Based on past precedent, David Price will be the second Rays player on this year's team.

In 2011, Price followed a Cy Young-caliber season with a slow start. Nevertheless, manager Ron Washington wanted him on the team for the simple fact he hoped to win the game so the AL could have home-field advantage during the World Series.

Fans can cast their votes for starters at MLB.com and all 30 club sites -- online or on a mobile device -- using the 2014 All-Star Game MLB.com Ballot Sponsored by Experian until Thursday at 11:59 p.m. ET. The 2014 All-Star Game will be played at Target Field on Tuesday, July 15.

Rays add lefty Beliveau to bolster bullpen

NEW YORK -- The Rays called up left-hander Jeff Beliveau on Tuesday to replace shortstop Yunel Escobar, who was placed on the 15-day disabled list with right shoulder soreness late after Monday night's game.

Beliveau made two appearances for the Rays in April, throwing two scoreless innings, but he hasn't been with the club since he was sent down to Triple-A Durham on April 13.

In 26 appearances for the Durham Bulls, the southpaw has a 1.10 ERA with 10 saves and has given up just four runs over 32 2/3 innings.

"Beliveau's been doing really, really well," said manager Joe Maddon. "We've been hearing nothing but good things about him, too. The guys that have come up here have really helped us a lot. Is it going to be short term? I'm not sure exactly. I think once our bullpen gets in order again, if we want to reconsider, we can."

The Rays have been short a bench player for the last week, but Maddon has been happy with the combination of Logan Forsythe and Brandon Guyer in right field helping in matchup situations. Maddon believes Beliveau also aids a tired bullpen.

"We really thought after the bullpen usage the last couple of days we needed to bolster that a bit," said Maddon. "We thought with [Escobar] going on the DL, that for right now especially, we needed to bolster the bullpen."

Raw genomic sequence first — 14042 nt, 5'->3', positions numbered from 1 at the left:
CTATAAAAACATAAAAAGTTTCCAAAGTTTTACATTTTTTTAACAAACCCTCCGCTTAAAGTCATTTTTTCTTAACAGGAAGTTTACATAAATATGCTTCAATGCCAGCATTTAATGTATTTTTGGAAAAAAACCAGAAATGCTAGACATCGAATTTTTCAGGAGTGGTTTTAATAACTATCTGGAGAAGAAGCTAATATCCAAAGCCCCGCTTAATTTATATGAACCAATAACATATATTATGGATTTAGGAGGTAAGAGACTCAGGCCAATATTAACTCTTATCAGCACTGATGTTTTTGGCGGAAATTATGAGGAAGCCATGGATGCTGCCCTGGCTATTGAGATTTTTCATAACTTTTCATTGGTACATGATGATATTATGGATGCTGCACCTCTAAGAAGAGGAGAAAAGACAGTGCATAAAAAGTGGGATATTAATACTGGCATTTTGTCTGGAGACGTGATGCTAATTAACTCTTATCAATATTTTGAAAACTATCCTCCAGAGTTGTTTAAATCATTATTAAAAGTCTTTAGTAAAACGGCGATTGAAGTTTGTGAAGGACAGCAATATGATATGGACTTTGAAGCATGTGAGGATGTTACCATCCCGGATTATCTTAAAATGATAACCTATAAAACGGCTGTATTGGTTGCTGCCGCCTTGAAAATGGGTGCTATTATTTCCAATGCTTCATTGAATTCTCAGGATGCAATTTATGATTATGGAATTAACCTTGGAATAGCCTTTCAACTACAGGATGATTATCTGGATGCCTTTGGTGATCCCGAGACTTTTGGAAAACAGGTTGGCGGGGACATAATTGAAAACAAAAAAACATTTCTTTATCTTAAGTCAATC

Rays keep close eye on World Cup in clubhouse

NEW YORK -- Rays players are caught up in World Cup action, particularly where the United States team was concerned.

Tuesday afternoon's United States-Belgium game was on in the Rays' clubhouse, and most of the players were in tune to the action. Belgium won the game, 2-1.

Bench coach Davey Martinez was caught up in the fever and managed to get rookies Cole Figueroa, Kirby Yates and Kevin Kiermaier to get more patriotic by having their hair painted red, white, and blue.

None of the three seemed to mind.

Yates noted that everybody in the clubhouse had been watching. When asked if the same thing would have been going on at Triple-A Durham, Yates replied: "I'm pretty sure if I was in the Minors, it would be the same. Obviously, it's the World Cup."

Rays manager Joe Maddon didn't seem as caught up in the buzz.

"From the perspective of pulling for the United States, I'm totally in," Maddon said. "I have noticed a buzz around the clubhouse.

"... I think that's wonderful. I'm so happy that people become soccer fans once every four years. ... Honestly, I understand from the patriotic, nationalistic perspective. But it always amuses me that everyone becomes interested once every four years."

Bill Chastain is a reporter for MLB.com. Jake Kring-Schreifels is an associate reporter for MLB.com. This story was not subject to the approval of Major League Baseball or its clubs.